What Are Metahumans In 'Suicide Squad'? They're Part Of A Larger Comics Tradition
The new DC ensemble rager Suicide Squad may not feel like it exists in the same storytelling universe as say, The CW's The Flash. (Jared Leto's Joker and Grant Gustin's Barry Allen don't belong in the same solar system, really.) But their DC heritage means that Suicide Squad and the cuddlier DC TV properties share some story elements and vocabulary. One common term is "metahumans," which describes both the enhanced humans wreaking havoc on TV's Central City and a few members of the movie's Squad. So what are metahumans exactly? It's a broad descriptor of heroes and villains across the DC Extended Universe.
Metahumans or "metas," if you're cool and in a hurry, are people who are augmented in some way. Really, any way. Professor Charles Xavier and the X-Men would call them "mutants." The Sokovia Accords in Captain America: Civil War uses the PC term "enhanced individuals." If you want to split hairs, I'd say that the Marvel naming convention is actually more accurate. "Enhanced individuals" encompasses a character like Thor, who's not a human but a god. Technically, DC's Superman is considered a metahuman too, even though he's not of this Earth. If it helps, you can think of the "human" part of the word as being short for "humanoid." That's a little more accurate.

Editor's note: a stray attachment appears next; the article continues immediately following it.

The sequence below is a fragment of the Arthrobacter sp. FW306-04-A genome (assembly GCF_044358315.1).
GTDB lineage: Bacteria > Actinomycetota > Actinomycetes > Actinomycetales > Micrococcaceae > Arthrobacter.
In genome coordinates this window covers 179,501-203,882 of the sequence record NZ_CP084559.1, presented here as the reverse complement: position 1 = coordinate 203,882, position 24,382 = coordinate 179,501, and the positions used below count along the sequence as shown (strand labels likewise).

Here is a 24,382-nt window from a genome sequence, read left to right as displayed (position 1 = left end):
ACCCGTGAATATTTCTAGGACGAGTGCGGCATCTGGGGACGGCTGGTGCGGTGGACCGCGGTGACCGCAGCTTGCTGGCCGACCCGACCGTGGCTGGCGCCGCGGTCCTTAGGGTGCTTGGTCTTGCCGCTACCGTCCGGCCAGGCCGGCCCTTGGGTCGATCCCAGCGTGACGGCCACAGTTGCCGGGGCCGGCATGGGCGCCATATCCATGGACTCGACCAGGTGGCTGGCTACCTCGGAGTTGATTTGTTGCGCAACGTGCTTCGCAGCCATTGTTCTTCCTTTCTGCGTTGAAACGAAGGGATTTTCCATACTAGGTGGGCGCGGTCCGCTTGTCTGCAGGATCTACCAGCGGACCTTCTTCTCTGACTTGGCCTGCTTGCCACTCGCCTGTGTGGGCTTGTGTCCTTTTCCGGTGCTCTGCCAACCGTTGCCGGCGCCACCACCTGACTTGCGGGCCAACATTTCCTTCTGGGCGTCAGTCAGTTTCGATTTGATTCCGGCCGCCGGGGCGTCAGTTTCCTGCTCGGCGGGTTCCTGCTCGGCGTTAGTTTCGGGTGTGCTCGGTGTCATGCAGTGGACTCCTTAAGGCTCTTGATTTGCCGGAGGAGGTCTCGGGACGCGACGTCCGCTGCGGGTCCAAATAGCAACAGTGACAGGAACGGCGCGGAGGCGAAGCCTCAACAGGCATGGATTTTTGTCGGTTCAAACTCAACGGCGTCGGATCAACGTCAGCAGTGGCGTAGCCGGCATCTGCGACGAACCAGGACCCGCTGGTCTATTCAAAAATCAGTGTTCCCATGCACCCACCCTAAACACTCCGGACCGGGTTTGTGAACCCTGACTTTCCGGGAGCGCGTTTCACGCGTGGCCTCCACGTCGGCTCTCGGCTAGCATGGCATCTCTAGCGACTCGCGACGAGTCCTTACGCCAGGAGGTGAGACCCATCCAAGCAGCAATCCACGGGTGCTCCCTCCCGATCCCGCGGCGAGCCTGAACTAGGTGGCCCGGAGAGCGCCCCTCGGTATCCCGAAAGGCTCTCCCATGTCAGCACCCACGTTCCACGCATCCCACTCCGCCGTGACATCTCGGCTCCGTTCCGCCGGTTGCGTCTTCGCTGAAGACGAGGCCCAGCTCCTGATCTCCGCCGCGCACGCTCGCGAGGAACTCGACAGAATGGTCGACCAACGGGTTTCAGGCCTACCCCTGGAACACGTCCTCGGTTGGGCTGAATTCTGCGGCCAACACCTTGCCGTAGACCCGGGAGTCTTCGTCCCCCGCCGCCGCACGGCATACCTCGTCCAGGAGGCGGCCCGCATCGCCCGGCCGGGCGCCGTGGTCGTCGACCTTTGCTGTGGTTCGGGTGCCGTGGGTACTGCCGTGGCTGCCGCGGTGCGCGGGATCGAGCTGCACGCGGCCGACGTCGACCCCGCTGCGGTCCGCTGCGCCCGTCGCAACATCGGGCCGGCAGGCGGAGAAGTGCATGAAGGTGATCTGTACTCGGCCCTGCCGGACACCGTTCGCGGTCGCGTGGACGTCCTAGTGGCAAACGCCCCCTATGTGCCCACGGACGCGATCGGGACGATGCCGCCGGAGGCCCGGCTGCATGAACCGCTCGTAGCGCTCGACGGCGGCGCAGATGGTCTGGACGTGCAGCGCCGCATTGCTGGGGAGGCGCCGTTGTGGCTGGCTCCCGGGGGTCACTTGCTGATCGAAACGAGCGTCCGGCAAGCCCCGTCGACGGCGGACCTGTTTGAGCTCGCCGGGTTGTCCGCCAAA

How is a metahuman created? Take your pick, basically. Some characters were the victims of experiments or accidents. Others were born with capabilities beyond the rest of their kind. Some, like that guy from Krypton, are completely normal back where they're from, just strange on Earth. Some are undetectable unless they use their powers. Some are made complete outcasts by their appearance, like Suicide Squad's Killer Croc.
Across comic book properties, creators have been exploring for decades what it means to be so different. In X-Men stories, the focus is usually fear and the question of assimilation versus isolation. In Suicide Squad, the ruthless Amanda Waller sees metas as less than human and thus hers to put in danger and exploit. At San Diego Comic-Con this year, the audience at the Warner Brothers panel saw the premiere of the first trailer for Justice League before it spread like wildfire online. Sort of a superhero version of The Magnificent Seven, Justice League sees Ben Affleck's Bruce Wayne (enhanced only by his wealth and gadgets, i.e. no meta) on a one-man recruiting tour. Bruce's eyes were opened to the strategic value of metahumans in Batman V. Superman: Dawn Of Justice; in this follow-up, he makes overtures to select few, including Aquaman (Jason Momoa) and The Flash (Ezra Miller, in this case), to join him in some kind of elite Earth defense squad. (Cliffs Notes: The Justice League is to DC as the Avengers is to Marvel.) Glad to see Bruce has changed his tune and see the light on the subject.
DC has a crowded cinematic slate that will be sending metahumans to theaters at a steady pace for the next several years. The tepid reviews of Suicide Squad may have dulled excitement to some extent, but they won't stop the train.
Images: Warner Bros. Pictures; Giphy (2)